The controversial “liberation therapy,” which aims to treat Multiple Sclerosis (MS) by widening narrowed veins in the neck and chest, has been dealt a blow by its main backer.
A large-scale randomized clinical trial of venous percutaneous transluminal angioplasty (PTA) found that it is ineffective in treating the neurological condition. The study, published in JAMA Neurology, was led by Dr. Paolo Zamboni — the Italian vascular surgeon who first suggested, in 2009, that narrowed veins in the head and neck, a condition he dubbed chronic cerebrospinal venous insufficiency (CCSVI), could be a cause of MS and that widening them could treat the disease. Read more in CMAJ.
A small community of scientists has taken a do-it-yourself approach to microscopy: when the right tool for the job doesn’t exist, make it.
While pursuing a bioengineering PhD at the University of Pennsylvania in Philadelphia, Wesley Legant ran into a frustrating roadblock: he had ideas, but the equipment to carry them out didn’t yet exist.
With an interest in cell mechanics and motility, Legant was developing tools to measure the forces that cells exert on their environment. He embedded fluorescent beads in the material surrounding a growing mammalian cell so that as the cell moved, it would deform the material, moving the beads. By measuring how much the beads moved, Legant could calculate the forces exerted by the cell. Still, he had difficulty getting accurate data. “The tools were successful, but I was quickly coming up against limitations in available microscopes,” he says. Read more in Nature.
Too much focus on generating new ideas in science is driving the replication crisis.
An overemphasis on novelty has meant that funders and journal editors are neglecting the equally important work of revisiting old problems, says molecular biologist, Barak Cohen, at Washington University School of Medicine in St. Louis. “If we always have to be finding something new to get funding or credit, it’s harder to pursue something in depth.”
Cohen set out his case in an opinion article in the journal eLife this year, calling for a renewed emphasis on research that validates existing ideas, deepens understanding, and improves predictive power. Read more in Nature Index.
The technology is progressing quickly, but the main challenge may be overcoming our fears.
Autonomous cars from companies like Google, Uber and Tesla will soon become commonplace on our roads, according to some experts, and aircraft manufacturers are betting that it will only be a matter of time before the skies are filled with autonomous planes as well. Read more in Inside Science.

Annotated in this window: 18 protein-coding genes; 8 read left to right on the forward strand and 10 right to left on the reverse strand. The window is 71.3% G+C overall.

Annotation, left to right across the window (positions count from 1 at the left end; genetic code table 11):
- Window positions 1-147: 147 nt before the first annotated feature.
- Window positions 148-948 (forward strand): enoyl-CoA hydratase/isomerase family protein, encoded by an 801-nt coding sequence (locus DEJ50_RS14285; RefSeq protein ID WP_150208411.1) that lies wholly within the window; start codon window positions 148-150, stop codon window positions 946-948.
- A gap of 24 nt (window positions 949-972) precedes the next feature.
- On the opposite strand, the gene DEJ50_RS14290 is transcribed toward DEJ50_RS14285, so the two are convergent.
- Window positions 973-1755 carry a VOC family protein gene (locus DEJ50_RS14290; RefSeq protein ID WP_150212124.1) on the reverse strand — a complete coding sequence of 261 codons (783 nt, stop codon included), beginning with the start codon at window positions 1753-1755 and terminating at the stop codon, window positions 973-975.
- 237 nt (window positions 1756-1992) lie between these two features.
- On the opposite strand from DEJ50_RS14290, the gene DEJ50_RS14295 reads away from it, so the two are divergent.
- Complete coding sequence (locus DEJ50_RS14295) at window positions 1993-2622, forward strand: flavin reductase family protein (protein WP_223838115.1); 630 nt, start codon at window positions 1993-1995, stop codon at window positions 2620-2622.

Amyotrophic lateral sclerosis (ALS) is a devastating disease with poorly understood causes and no known cure. But research is slowly beginning to bring hope to those affected. This Outlook discusses topics such as: how genetic and epidemiological research are beginning to reveal the secrets of ALS; new drugs and other treatments that are finally becoming available; and the lessons that the ALS Ice Bucket Challenge offers for funding disease research. Read more in this Nature Outlook I edited.
Online tools are lightening the load for authors and journal editors.
An international partnership is developing online tools that could save authors and journal editors hours in manuscript checking, while ensuring, with the help of peer review, that published science is high-quality, replicable, and useful. Read more in Nature Index.
Mona Nemer, a cardiology researcher and vice president of research at the University of Ottawa, has been named Canada’s new chief science adviser by Prime Minister Justin Trudeau.
“Scientists need to have a voice,” Trudeau said, making the announcement in Ottawa today.
Nemer’s office will have a CA$2 million budget, and she will report to both Trudeau and Minister of Science Kirsty Duncan. Her mandate includes providing scientific advice to government ministers, helping keep government-funded science accessible to the public, and protecting government scientists from being muzzled.She will also deliver an annual report to the Prime Minister and science minister on the state of federal government science. Read more in Science.
The city’s two universities create new research chairs related to cannabis.
A new research cluster will soon be sparking to life in Fredericton as the city’s two universities each begin their search for a researcher to fill a new chair in cannabis research, reportedly the first two such chairs in the country.
St. Thomas University’s new chair will focus on the social impact of cannabis, both as a medicinal and recreational drug, while the University of New Brunswick’s chair will tackle the pharmacology and biochemistry of cannabis. Read more in University Affairs.
The Canadian High Arctic Research Station in Cambridge Bay will serve as a base for scientists studying everything from the region’s changing cryosphere to how to best deploy renewable energy projects in northern communities.
THIS OCTOBER, AS winter begins to draw near in the Canadian Arctic, a new research facility will finally open its doors.
The Canadian High Arctic Research Station (CHARS) in Cambridge Bay, Nunavut, has been 10 years in the making. First announced by the government in 2007, construction on the C$200 million (US$165 million) facility began in 2014 and should be completed by next year – but the official grand opening is set for October, to coincide with Canada’s 150th birthday year. Read more in Arctic Deeply.